The servant's work done, Alaeyna nods to him, at once expressing her thanks and dismissing him. When it is just the pair of them again, she returns her attention to Delwyn, won over to his cause a sliver further as a result of his appreciation for what might arguably be Skyreach's pride and joy. The bottle bears only an imprint of the crest of House Fowler and no name, but doubtless the denizens of Skyreach have at least half a dozen for the potent stuff. Even a small dose is enough to rouse the blood, and perhaps that works in Delwyn's favor, for his host warms to him a little easier now. In return of his thanks, she nods her head, graciously, and admits, "Skyreach's lady never tires of making new friends. But warfare cares little for the love or scorn of men. It carries on besides. Still, if it might be swayed away from Dorne…"

<FS3> Delwyn rolls Heraldry: Success.

"Let me soar," Delwyn murmurs as he studies the crest. He has warmed up more as well, no longer ramrod stiff, and his easier manner is a few notches less lordly. Those dimpled smiles come easier, too. Weaponized sweetness. "I never tire of new friends either. The gods know I could use them." He sighs, then, and the smile fades. Even then, he's an expressive youth. Warfare makes him sad. "Whatever we can do to stave it off," he says. "It is like the parable of the fish."

Fish? What fish? He may be a pretty young boy, but Alaeyna has limited use for boys, and rather more use for men. Her smile wavers, and she grudgingly asks, "The fish?" Remembering her half-finished cup of wine, she takes it back in hand, and has a hearty drink of it.

Delwyn waves a hand idly and says, "There was a flash flood after a heavy rain, and when it was over the waters retreated so quickly that it left dozens of fish flopping around on the shore. A fisherman inspecting the damage done to his boat saw them and walked along picking up the ones he could and tossed them back into the now placid waters. Another fisherman came walking up the shore and said, "Why do you bother? You'll never save them all. It doesn't matter." The first fisherman picks up another fish, who is flapping around in his hands and struggling to breathe. He tosses it in the water, and as it swims away, he says, "It matters to the fish." Telling the story relaxes him further still, and he's animated as he tells it, and far more confident. The weaver may well be the man, and the nobleman the boy. Or the wine and liqueur is affecting him.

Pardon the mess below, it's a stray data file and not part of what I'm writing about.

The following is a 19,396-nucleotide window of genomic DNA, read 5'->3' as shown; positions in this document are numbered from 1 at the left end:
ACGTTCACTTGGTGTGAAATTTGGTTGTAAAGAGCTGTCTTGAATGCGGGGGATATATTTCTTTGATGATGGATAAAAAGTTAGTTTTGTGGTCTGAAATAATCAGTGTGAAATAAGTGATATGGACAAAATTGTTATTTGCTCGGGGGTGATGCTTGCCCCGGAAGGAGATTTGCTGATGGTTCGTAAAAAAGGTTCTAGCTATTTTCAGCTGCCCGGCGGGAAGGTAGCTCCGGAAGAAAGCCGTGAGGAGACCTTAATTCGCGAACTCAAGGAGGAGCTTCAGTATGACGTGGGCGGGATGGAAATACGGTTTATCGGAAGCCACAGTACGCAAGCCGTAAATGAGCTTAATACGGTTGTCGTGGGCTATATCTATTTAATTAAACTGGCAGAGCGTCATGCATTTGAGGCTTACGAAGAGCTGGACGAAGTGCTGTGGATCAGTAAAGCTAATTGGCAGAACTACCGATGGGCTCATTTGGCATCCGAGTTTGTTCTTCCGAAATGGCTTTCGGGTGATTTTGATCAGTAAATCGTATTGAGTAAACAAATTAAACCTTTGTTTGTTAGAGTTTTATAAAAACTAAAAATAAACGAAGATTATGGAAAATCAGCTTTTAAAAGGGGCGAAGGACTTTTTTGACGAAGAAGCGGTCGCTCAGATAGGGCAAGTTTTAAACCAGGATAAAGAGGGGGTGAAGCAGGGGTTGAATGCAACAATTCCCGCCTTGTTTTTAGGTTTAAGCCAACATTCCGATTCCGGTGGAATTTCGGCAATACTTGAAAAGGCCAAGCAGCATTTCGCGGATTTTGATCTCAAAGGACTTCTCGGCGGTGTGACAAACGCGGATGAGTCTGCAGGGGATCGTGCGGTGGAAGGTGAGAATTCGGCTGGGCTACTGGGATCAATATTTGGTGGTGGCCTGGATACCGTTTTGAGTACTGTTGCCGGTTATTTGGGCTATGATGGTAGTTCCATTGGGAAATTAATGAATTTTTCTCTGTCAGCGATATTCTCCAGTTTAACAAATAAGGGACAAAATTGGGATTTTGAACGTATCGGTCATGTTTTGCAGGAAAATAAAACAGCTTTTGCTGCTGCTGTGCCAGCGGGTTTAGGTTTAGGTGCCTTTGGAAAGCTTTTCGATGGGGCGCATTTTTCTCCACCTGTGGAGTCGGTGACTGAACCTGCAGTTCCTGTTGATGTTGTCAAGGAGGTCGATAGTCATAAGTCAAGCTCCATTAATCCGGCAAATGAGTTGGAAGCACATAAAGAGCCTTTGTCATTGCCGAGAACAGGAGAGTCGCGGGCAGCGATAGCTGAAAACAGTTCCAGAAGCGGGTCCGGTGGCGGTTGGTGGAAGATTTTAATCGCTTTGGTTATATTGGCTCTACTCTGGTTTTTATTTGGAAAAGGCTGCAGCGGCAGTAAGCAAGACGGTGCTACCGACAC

Alaeyna merely stares at Delwyn, as if he had commenced speaking in tongues, and pours herself a fresh cup of wine in the midst of his fish parable, drinking a goodly amount of it before he's even done. "Well, if it were me, I'd have a grand feast with so many fish to fry," she remarks airily, though it's doubtful his meaning is altogether lost on her, for she's thereafter given quiet pause to contemplate what she will say of his suggestion of alliance. "I think you should pay us another visit here, perhaps on an afternoon when my prince is able to meet with you, and let us see what is to be made of friendship."

"I admit, I thought about that, too," Delwyn says. "But I think the fisherman took the long view and thought the fish that could be saved will breed more fish, and the ones that could not would be delicious." He nods to himself. Yes, this is his version and he's sticking to it. He inclines his head to the lady and says, "I look forward to it. My only wish today was for your consideration, and you've given me so much more." He gestures with the bottle, which he will have a difficult time sharing. Politics is hard. "I hope that the gifts I brought will be your liking and his." He rises, though tentatively. Discussing another visit is shorthand for leave now, right? He's been educated and everything.

At that, at least, Alaeyna parts with a smile, and it's hard won at that, for all her intense staring and wary airs. "Delicious, indeed," she says, similarly rising to her feet when her guest does. "I do enjoy gifts," she admits, her curiosity piqued. "I shall speak with Prince Alaryn, and write to you anon." She offers Delwyn a kiss to either of his cheeks, but this seems to be more a manner of habit than a particular declaration of favor. "Enjoy it well," she says of the liquid fire.

Delwyn tilts his cheeks to the kisses, first one and then the other, and he offers her his hand. "I look forward to it." There's only a small twinge of uncertainty at the mention of writing but it's quickly dismissed. "I shall enjoy it immensely. It was such a pleasure to meet you, Lady Alaeyna." His gaze lingers again, and his brows quirk a little. The man has no guile, and she is, after all, a beautiful woman.

"May you relive the pleasure with every drop you drink," she says, amiably enough, before presuming to show her guest back across the hall, toward the entrance (in his case, exit) corridor. Alaeyna is as accustomed to lingering gazes as she is breathing, and takes care to offer him a smile before at last they part, that he might take it with him as he goes.